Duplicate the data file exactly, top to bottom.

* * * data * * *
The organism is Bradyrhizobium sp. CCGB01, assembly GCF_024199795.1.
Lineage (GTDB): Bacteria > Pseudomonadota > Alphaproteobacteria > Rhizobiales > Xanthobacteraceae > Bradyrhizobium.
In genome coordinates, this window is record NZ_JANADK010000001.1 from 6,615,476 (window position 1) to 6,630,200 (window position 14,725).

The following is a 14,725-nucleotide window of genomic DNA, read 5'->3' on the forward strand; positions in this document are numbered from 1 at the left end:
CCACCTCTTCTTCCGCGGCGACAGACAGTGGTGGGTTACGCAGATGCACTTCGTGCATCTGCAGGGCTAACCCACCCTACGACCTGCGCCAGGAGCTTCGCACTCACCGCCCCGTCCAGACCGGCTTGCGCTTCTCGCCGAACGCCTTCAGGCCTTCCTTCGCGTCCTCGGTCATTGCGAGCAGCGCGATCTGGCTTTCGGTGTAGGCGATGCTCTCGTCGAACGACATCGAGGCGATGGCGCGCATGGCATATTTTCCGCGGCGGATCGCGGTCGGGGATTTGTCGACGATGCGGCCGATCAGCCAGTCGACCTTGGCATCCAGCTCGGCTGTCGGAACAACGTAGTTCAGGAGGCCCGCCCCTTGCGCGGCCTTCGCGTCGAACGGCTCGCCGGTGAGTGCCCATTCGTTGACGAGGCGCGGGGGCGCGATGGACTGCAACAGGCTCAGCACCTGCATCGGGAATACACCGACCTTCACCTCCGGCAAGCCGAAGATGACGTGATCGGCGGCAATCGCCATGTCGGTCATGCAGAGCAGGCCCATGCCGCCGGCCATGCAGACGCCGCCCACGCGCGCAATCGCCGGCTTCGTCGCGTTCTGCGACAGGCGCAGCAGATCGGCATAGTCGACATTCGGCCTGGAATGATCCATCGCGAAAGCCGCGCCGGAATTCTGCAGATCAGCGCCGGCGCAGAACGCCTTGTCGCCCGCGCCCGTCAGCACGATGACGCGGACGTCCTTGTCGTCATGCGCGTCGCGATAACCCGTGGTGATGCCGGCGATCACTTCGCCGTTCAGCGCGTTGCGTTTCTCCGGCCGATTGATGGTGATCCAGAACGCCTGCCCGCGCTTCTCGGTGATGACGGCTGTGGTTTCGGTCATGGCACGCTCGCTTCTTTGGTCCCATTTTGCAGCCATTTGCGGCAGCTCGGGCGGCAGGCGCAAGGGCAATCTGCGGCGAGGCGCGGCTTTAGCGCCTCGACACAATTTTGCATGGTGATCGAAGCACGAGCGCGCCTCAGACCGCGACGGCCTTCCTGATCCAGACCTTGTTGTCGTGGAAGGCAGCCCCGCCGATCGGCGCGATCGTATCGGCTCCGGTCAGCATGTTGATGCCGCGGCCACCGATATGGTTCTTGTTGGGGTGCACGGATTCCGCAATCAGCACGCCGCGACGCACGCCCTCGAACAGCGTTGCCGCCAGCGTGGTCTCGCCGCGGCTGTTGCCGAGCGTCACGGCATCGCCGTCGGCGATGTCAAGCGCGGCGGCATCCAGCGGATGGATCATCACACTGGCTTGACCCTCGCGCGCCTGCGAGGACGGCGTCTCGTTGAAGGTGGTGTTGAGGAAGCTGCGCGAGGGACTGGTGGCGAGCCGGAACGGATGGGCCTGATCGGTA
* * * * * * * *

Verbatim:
The organism is Bradyrhizobium sp. CCGB01, assembly GCF_024199795.1.
Lineage (GTDB): Bacteria > Pseudomonadota > Alphaproteobacteria > Rhizobiales > Xanthobacteraceae > Bradyrhizobium.
In genome coordinates, this window is record NZ_JANADK010000001.1 from 6,615,476 (window position 1) to 6,630,200 (window position 14,725).

The following is a 14,725-nucleotide window of genomic DNA, read 5'->3' on the forward strand; positions in this document are numbered from 1 at the left end:
CCACCTCTTCTTCCGCGGCGACAGACAGTGGTGGGTTACGCAGATGCACTTCGTGCATCTGCAGGGCTAACCCACCCTACGACCTGCGCCAGGAGCTTCGCACTCACCGCCCCGTCCAGACCGGCTTGCGCTTCTCGCCGAACGCCTTCAGGCCTTCCTTCGCGTCCTCGGTCATTGCGAGCAGCGCGATCTGGCTTTCGGTGTAGGCGATGCTCTCGTCGAACGACATCGAGGCGATGGCGCGCATGGCATATTTTCCGCGGCGGATCGCGGTCGGGGATTTGTCGACGATGCGGCCGATCAGCCAGTCGACCTTGGCATCCAGCTCGGCTGTCGGAACAACGTAGTTCAGGAGGCCCGCCCCTTGCGCGGCCTTCGCGTCGAACGGCTCGCCGGTGAGTGCCCATTCGTTGACGAGGCGCGGGGGCGCGATGGACTGCAACAGGCTCAGCACCTGCATCGGGAATACACCGACCTTCACCTCCGGCAAGCCGAAGATGACGTGATCGGCGGCAATCGCCATGTCGGTCATGCAGAGCAGGCCCATGCCGCCGGCCATGCAGACGCCGCCCACGCGCGCAATCGCCGGCTTCGTCGCGTTCTGCGACAGGCGCAGCAGATCGGCATAGTCGACATTCGGCCTGGAATGATCCATCGCGAAAGCCGCGCCGGAATTCTGCAGATCAGCGCCGGCGCAGAACGCCTTGTCGCCCGCGCCCGTCAGCACGATGACGCGGACGTCCTTGTCGTCATGCGCGTCGCGATAACCCGTGGTGATGCCGGCGATCACTTCGCCGTTCAGCGCGTTGCGTTTCTCCGGCCGATTGATGGTGATCCAGAACGCCTGCCCGCGCTTCTCGGTGATGACGGCTGTGGTTTCGGTCATGGCACGCTCGCTTCTTTGGTCCCATTTTGCAGCCATTTGCGGCAGCTCGGGCGGCAGGCGCAAGGGCAATCTGCGGCGAGGCGCGGCTTTAGCGCCTCGACACAATTTTGCATGGTGATCGAAGCACGAGCGCGCCTCAGACCGCGACGGCCTTCCTGATCCAGACCTTGTTGTCGTGGAAGGCAGCCCCGCCGATCGGCGCGATCGTATCGGCTCCGGTCAGCATGTTGATGCCGCGGCCACCGATATGGTTCTTGTTGGGGTGCACGGATTCCGCAATCAGCACGCCGCGACGCACGCCCTCGAACAGCGTTGCCGCCAGCGTGGTCTCGCCGCGGCTGTTGCCGAGCGTCACGGCATCGCCGTCGGCGATGTCAAGCGCGGCGGCATCCAGCGGATGGATCATCACACTGGCTTGACCCTCGCGCGCCTGCGAGGACGGCGTCTCGTTGAAGGTGGTGTTGAGGAAGCTGCGCGAGGGACTGGTGGCGAGCCGGAACGGATGGGCCTGATCGGTA